Venturing on a social entrepreneurship journey may not be easy, but championing for a particular cause and reaping the end rewards are knowingly worthwhile. On 10 July 2019, we had a Kopi Chat Da Bao session with Ken Chua, one of Forbes 30 Under 30 entrepreneur and founder of (these)abilities. (these)abilities is a for-profit design and technology company that aims to level the playing field for Persons with Disabilities (PwDs) at work, home, and during play.
Here are five key tips on what Ken has for aspiring entrepreneurs about running a social enterprise.,
- Representation is Key –When it comes to finding solutions, it is pivotal that “every stakeholder sit at the table as equals to brainstorm together with a shared understanding and vision of what is to be achieved.” Having everyone present not only helps you gain fruitful insight from each party, but also allows each of them to contribute fairly to the solution, making it more meaningful for everyone.
- Short Term Pain for Long Term Gain – Although fair representation requires more effort, doing so will greatly benefit your social entrepreneurship in the long run. People want a say in the solutions to problems concerning them. Giving them a say translates to you listening and showing care, which can breed strong support and loyalty from them eventually.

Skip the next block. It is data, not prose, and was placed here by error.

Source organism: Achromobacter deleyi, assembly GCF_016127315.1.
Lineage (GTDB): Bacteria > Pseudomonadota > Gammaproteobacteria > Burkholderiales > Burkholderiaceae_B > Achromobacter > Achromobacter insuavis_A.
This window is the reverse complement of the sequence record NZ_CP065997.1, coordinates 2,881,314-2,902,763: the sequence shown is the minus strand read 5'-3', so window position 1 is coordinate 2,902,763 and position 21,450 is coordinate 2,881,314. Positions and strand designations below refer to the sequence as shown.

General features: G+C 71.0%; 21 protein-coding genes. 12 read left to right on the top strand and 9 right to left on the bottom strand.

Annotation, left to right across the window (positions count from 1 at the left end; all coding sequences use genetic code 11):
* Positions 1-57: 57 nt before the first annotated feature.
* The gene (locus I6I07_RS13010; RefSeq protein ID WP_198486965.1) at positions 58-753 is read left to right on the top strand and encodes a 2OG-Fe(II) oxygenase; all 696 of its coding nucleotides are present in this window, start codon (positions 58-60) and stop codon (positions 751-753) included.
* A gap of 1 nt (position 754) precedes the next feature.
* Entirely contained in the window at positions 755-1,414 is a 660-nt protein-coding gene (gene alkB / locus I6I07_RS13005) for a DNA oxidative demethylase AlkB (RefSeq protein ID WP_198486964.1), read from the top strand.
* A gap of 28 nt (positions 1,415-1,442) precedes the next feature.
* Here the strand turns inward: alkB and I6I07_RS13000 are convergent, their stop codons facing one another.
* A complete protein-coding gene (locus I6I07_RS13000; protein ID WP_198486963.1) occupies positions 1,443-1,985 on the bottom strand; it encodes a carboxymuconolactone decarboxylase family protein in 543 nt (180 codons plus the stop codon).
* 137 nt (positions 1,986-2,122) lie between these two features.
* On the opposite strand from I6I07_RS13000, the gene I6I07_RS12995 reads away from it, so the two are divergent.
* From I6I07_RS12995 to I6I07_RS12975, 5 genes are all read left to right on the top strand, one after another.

- Know What the Community Needs –“It is one thing for the product to be technically sound, but another thing to have the community actually want to use it”. At the end of the day, what matters is that the product appeals to and can be used by the community. Avoid wasting resources – always consult the target audience first!
- Stay Rooted –As your company grows, your circle of influence tends to grow as well. However, as social entrepreneurs, it is important to remember that the biggest influence should always be the community you aim to serve. Stay in touch with what is happening on the ground to ensure you know their true needs, and not just what you perceive is needed.
- Sympathy vs Empathy –As mentioned in one of his ted talks, differentiating between sympathy and empathy is important to a social entrepreneur. To empathize is to care ”smarter”, as one uses an “objective lens” when validating their own efforts in caring for others. This allows one to easily spot shortcomings and feel motivated to improve oneself such that they can better serve the community in need.
Watch the full video interview with(these)abilities here:
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